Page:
There are two types of valves in the heart: atrioventricular valves and vascular valves. The four heart valves serve to allow blood to flow in the heart in only one direction and thus prevent backflow of blood. The leaflet valves are located between the atria and the ventricles. The pocket valves are located between the pulmonary trunk and the aorta.
Sail valves (Valvae atrioventriculares)
The sail valves (valvae atrioventriculares) are also called atrioventricular valves (AV valves). They include the tricuspid valve (valva atrioventricularis dextra) and the bicuspid valve (valva atrioventricularis sinistra). These valves prevent the backflow of blood from the ventricles into the atria during contraction of the heart. The name of the valves comes from their shape, which resembles a sail. They project into the ostium atrioventricularis dextrum as well as sinistrum. The sail valves are attached to the musculi papillares via the chordae tendinae. These are a special form of the trabeculae carneae. Thus, the leaflet valves are mechanically attached to the cardiac skeleton.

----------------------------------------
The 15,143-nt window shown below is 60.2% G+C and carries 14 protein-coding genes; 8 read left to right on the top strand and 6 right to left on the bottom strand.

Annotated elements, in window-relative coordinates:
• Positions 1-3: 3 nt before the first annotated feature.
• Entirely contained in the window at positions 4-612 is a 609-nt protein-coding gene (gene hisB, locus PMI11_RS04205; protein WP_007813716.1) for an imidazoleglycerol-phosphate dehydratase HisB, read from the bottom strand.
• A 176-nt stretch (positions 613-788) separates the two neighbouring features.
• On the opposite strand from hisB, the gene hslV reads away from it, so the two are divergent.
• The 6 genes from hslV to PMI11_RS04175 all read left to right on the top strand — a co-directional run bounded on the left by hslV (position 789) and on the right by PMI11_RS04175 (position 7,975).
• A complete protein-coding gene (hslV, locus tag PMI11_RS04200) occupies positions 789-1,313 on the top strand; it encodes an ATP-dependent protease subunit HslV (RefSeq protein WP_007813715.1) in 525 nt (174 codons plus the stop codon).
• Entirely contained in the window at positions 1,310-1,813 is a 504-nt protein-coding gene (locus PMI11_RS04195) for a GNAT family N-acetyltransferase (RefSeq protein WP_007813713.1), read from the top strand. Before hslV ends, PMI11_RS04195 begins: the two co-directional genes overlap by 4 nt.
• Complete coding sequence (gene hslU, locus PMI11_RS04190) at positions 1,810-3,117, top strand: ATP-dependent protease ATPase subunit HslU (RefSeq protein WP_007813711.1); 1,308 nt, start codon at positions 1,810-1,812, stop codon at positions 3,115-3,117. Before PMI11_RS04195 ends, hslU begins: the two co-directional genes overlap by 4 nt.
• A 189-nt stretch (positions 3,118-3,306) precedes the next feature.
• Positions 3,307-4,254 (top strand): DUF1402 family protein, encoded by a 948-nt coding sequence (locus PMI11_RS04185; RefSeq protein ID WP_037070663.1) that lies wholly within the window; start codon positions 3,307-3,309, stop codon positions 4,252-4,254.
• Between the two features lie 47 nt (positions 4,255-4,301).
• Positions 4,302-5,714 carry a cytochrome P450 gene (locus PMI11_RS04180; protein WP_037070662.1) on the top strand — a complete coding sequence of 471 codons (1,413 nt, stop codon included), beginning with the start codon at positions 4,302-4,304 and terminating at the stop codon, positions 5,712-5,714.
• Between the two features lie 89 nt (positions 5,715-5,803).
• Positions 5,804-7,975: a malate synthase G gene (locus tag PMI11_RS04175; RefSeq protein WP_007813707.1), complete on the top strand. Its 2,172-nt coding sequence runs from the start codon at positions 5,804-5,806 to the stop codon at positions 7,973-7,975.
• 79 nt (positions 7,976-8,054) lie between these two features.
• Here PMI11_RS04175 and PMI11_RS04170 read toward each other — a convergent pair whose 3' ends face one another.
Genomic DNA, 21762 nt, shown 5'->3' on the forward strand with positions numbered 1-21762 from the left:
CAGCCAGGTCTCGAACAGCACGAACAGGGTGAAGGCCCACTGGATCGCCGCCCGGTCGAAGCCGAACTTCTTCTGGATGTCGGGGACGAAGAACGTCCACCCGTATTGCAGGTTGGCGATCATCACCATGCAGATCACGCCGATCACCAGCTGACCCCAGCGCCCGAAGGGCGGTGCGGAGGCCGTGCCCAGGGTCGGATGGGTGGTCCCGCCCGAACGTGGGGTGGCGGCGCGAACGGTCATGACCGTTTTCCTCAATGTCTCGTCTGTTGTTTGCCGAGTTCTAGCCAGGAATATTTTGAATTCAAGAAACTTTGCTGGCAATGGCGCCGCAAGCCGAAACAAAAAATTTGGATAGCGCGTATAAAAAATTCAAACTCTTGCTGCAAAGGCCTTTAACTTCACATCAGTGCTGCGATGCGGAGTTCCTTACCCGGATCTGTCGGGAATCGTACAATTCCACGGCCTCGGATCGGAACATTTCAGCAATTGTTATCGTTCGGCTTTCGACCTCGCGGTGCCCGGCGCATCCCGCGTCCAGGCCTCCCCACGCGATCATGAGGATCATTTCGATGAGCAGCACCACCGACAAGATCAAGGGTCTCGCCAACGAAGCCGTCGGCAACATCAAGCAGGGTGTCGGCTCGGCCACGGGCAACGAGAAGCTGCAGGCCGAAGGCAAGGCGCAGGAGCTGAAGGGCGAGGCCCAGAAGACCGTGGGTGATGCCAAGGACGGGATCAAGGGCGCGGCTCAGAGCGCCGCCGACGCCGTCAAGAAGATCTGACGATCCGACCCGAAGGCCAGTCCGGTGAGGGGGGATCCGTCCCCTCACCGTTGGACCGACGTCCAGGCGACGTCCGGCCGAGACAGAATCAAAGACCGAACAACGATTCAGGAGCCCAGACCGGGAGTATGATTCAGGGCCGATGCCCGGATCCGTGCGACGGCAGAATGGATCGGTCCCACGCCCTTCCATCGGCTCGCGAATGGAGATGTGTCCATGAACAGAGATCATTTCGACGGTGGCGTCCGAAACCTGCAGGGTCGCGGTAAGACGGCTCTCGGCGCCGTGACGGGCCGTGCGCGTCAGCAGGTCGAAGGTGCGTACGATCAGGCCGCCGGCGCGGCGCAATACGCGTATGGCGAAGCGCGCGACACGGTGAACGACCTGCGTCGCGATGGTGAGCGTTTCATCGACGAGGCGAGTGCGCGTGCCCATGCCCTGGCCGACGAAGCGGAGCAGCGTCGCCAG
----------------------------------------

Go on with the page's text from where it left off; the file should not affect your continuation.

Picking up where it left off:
During systole, the blood is forced out of the ventricle. In the process, the leaflet valves inflate and are filled with blood. The anchoring of the valves to the chordae tendinae and the contraction of the papillary muscles prevent the valves from opening into the atrium. The leaflet valves are located at the level of the ostium because the bulging of the leaflets towards the atrium is cancelled by the retraction of the papillary muscles.
The tricuspid valve is located between the right atrium and ventricle. It prevents systolic backflow of blood from the right ventricle into the right atrium. It is made up of three leaflets: Cuspis anterior, cuspus posterior and cuspus septalis.
The bicuspid valve is located between the left atrium and the left ventricle. Unlike the tricuspid valve, the bicuspid valve consists of only two leaflets (cuspis anterior and cuspis posterior).
Semilunar valves (Valvae semilunares)